Missouri auditor says he recused himself from education department review out of ‘an abundance of caution’

01/29/2014 12:07 AM

01/29/2014 12:07 AM

Missouri school board president Peter Herschend has been a longtime supporter of Missouri auditor Tom Schweich, but the auditor anticipated that Herschend’s latest, and largest, contribution might cause concern.

Herschend, the co-owner of Herschend Family Entertainment in Branson, gave Schweich’s re-election campaign $25,000 on Friday — less than 10 days after the auditor’s office announced it would be scrutinizing the contract that the state’s education department made with CEE-Trust to develop a plan to remake Kansas City Public Schools.

Schweich on Tuesday told The Star that he recused himself from the start from any involvement in the review of the Missouri Department of Elementary and Secondary Education.

The announcement Jan. 15 of the decision to review the contract was made by deputy state auditor Harry Otto. It was Otto’s decision to conduct the audit, Schweich said, and it will be Otto who leads the review.

Schweich said state law would have allowed him to lead the audit, “but out of an abundance of caution I recused myself from the start before a decision was made (to perform the review).”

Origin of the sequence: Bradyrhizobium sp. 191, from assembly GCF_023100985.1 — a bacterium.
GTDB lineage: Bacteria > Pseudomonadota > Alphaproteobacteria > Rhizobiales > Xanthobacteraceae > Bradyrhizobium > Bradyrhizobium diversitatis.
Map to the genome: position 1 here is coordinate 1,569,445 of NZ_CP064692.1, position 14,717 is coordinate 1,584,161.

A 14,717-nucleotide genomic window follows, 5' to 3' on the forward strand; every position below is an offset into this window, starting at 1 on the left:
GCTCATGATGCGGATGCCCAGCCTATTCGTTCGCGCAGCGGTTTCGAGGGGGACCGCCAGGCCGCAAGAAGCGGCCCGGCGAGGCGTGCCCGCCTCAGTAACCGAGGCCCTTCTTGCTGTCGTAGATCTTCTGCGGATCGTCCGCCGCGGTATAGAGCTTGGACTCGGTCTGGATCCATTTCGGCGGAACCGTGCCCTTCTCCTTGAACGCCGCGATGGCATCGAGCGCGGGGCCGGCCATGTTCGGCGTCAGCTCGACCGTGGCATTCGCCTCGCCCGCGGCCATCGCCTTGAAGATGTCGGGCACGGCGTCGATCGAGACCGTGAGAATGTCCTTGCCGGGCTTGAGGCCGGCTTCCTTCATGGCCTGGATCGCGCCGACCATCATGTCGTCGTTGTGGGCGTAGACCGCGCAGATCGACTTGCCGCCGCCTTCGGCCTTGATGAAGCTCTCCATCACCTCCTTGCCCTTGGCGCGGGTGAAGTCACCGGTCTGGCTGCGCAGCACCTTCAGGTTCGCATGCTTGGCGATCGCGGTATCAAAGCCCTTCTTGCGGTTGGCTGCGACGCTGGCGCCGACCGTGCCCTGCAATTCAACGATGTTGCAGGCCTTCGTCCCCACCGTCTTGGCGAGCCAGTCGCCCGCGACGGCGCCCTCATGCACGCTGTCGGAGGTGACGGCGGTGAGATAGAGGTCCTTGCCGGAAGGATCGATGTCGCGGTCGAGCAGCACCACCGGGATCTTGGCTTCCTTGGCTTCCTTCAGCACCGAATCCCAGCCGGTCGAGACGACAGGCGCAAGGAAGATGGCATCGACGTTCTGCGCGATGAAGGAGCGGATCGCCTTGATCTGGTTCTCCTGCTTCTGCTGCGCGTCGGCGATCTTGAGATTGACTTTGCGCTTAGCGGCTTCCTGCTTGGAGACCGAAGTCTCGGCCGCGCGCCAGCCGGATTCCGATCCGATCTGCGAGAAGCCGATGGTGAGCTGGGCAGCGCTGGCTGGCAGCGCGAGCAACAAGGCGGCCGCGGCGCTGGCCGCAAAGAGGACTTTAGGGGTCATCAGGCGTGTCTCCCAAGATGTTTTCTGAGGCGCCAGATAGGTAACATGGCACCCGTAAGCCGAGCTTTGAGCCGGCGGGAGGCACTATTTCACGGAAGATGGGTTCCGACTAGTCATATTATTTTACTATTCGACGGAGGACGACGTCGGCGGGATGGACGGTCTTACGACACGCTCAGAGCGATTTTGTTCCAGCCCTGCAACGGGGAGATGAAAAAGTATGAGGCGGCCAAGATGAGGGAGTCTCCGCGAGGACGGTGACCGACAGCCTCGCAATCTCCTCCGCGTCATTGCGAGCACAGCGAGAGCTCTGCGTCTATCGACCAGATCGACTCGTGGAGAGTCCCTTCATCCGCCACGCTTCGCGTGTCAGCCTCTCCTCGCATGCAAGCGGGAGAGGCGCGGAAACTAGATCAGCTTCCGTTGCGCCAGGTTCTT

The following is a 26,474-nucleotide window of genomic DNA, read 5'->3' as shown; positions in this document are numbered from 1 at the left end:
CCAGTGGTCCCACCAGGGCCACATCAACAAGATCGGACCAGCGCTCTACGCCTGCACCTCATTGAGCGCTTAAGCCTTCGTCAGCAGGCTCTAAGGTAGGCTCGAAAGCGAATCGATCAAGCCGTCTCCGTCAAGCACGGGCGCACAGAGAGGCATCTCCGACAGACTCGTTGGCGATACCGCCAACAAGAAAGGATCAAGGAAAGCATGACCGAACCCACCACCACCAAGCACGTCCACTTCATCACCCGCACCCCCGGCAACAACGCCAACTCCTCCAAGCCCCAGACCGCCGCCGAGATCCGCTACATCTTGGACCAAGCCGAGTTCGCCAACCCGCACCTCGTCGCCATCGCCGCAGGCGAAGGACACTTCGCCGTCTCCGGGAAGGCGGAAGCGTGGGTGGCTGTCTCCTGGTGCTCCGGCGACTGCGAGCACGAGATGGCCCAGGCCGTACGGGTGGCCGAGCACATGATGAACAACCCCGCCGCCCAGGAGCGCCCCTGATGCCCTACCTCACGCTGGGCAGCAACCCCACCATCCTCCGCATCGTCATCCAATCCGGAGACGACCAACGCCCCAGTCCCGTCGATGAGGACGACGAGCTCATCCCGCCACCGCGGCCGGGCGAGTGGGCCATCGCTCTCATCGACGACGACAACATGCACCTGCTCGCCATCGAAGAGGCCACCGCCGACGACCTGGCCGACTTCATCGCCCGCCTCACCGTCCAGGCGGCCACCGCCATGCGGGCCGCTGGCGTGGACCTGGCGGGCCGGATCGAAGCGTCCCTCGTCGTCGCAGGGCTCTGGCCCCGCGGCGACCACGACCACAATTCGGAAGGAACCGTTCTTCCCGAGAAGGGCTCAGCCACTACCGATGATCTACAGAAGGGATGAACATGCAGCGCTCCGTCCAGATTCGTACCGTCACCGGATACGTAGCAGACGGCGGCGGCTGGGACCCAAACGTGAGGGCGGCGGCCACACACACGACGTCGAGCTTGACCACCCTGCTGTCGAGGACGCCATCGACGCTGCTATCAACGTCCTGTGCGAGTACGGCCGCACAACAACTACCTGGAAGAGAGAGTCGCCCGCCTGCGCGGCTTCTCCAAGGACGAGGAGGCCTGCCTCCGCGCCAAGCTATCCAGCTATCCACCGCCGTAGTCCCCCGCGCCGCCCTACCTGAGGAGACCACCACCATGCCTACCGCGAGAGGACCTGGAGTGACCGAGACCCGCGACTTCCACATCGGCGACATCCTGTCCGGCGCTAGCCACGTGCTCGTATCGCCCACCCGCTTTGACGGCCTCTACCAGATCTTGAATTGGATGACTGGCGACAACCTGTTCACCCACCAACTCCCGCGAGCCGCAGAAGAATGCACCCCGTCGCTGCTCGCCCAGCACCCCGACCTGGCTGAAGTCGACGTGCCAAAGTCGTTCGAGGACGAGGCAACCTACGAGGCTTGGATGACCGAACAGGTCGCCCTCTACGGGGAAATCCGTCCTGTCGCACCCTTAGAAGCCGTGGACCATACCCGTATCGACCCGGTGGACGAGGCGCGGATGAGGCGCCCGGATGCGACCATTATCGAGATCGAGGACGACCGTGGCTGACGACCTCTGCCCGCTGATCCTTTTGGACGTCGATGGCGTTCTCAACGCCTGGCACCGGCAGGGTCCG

Herschend did not immediately return a call seeking comment.

Records with the Missouri Ethics Commission show that Herschend previously contributed $10,000 to Schweich’s campaign in 2010 and 2011, and $12,500 in 2013.

Schweich said his decision to step aside from the education department audit was the fourth time he recused himself out of some 400 audits.

The auditor’s office is looking at the process that granted a $385,000 state contract to CEE-Trust in August that is being funded by the Kauffman and Hall Family foundations in Kansas City.

The Star reported in early December that records showed that Education Commissioner Chris Nicastro and the foundations initially hoped the state could assign the contract to CEE-Trust. But the state school board told the department in June that the contract should be put up for bid.

Education department officials who had worked with CEE-Trust in developing the scope of the original project plan were among the judges who scored the proposals in the bidding process, ultimately won by CEE-Trust.

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